Successes in Portland with the “Total transit system”

Thursday, June 18th, 2009
Part of the total transit system in Portland, Ore.

Part of the total transit system in Portland, Ore.

While we enjoy talking about our projects, it’s also important to highlight some of the other positive transit initiatives that are going on around the world. Before we first launched Viva, we looked to other cities to see what lessons we could learn. One city that provided inspiration was Portland, Oregon.

Fred Hansen, Portland transportation manager, was recently featured on The Agenda with Steve Paikin talking about the “total transit system”. He said it’s not only about reducing travel time, but it’s about being able to properly plan your trip by knowing exactly when a transit vehicle will arrive. Portland uses light rail, commuter trains, streetcars and buses to move people.

They also have something called “frequent service”, meaning no matter what day or time, a vehicle will be there within 15 minutes on a frequent service route. Hansen said that when people can count on a vehicle arriving, they have seen triple-digit increases in ridership. Portland uses GPS so riders can go online or call to find out exactly what time a vehicle will arrive.

But Hansen said what they really want to do is create neighbourhoods – that it’s all about livability. A residential community is not just a place where people sleep or have a meal, but it should also be a place where people can get a glass of wine or a cup of coffee. The downtown core shouldn’t just be a place where people work. It should also have services and places for people to live. Transit has to reflect the community and be a part of the streetscape.

While the program focused on how Toronto can learn lessons from Portland, I would like to highlight the initiative of Portland and say that we hope to bring all these ideas to York Region and more. In fact, many of the ideas were initiated with phase one of Viva including using GPS so riders can know the exact arrival time. VivaNext will continue to build on leading industry standards that ultimately improves quality of life.

The ideas Hansen talks about are the same ideas we talk about around the office every day. We are using transit to lay the ground work for communities where people don’t just live, but also work and play. That is the end goal, transit is the medium.

What do you think of what Portland is doing? What other good ideas do you think we can copy from other places in the world?

I encourage you to watch the full conversation between Fred and Steve. It is followed by a panel discussion about how to share the road.

Watch the show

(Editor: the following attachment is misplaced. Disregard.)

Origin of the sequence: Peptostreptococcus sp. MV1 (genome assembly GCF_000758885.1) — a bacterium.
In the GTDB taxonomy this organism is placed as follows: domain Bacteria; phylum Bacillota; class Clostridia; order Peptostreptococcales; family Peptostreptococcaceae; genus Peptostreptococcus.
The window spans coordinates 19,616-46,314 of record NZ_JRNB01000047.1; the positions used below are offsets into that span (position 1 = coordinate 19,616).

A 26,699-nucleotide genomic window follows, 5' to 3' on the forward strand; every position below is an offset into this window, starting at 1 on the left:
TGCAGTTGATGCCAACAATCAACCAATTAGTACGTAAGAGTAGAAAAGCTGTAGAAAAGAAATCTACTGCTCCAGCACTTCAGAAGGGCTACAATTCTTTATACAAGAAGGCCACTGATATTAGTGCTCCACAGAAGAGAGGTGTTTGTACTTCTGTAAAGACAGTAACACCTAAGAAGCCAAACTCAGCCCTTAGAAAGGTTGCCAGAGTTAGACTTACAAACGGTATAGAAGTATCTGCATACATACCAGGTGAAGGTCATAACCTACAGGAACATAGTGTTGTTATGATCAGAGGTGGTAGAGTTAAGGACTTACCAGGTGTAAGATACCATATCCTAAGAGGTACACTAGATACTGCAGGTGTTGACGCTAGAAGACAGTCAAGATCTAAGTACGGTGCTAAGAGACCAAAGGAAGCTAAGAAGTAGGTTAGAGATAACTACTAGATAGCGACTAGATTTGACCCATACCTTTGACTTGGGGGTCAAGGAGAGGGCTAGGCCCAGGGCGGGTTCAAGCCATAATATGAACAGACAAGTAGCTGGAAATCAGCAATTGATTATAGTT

Light rail transit coming soon to York Region

Friday, June 5th, 2009
An aerial view of an LRT line in Salt Lake City, Utah showing the transit-only centre lane tracks on which vehicles travel.

An aerial view of a TRAX LRT line in Salt Lake City, Utah with dedicated, transit-only lanes. This is similar to how the Leslie/Don Mills corridor line will be designed.

Imagine a light rail line that could take you from Danforth all the way up the Don Mills/Leslie corridor into Richmond Hill. That was one of the transit projects identified by Metrolinx near the end of last year as part of the master plan for transportation in the Greater Toronto and Hamilton Area.

The light rail line study is now underway and we want your input. We are having a public meeting on Wednesday, June 10, where we will present our plan for the York Region portion of the line that will run on Leslie from Steeles to Highway 7.

The City of Toronto and the Toronto Transit Commission (TTC) are currently undertaking a preliminary planning study to identify an LRT route in this corridor from Danforth to Steeles. Although we are conducting different studies, we are working with staff at the City of Toronto and TTC on the light rail line.

Similar to our vivaNext rapidways, the LRT vehicles will operate in their own right-of-ways – enabling them to safely speed past congested traffic, no matter what time of day.

Like all of our projects, we want to ensure that anyone with an interest in the study has the opportunity to get involved and have their voice heard.

What do you think of a light rail line through this corridor? Join us in person for the meeting or, if you can’t make it, let us know your thoughts by commenting on our blog.

For more information on light rail transit or the current studies please see our website

The meeting will be held:
Wednesday, June 10, 2009
6:30 to 9:00 pm

Hilton Garden Inn
300 Commerce Valley Drive East,
Thornhill, ON

An LRT vehicle traveling throught the streets of Melbourne, Australia.

An LRT vehicle traveling through the streets of Melbourne, Australia.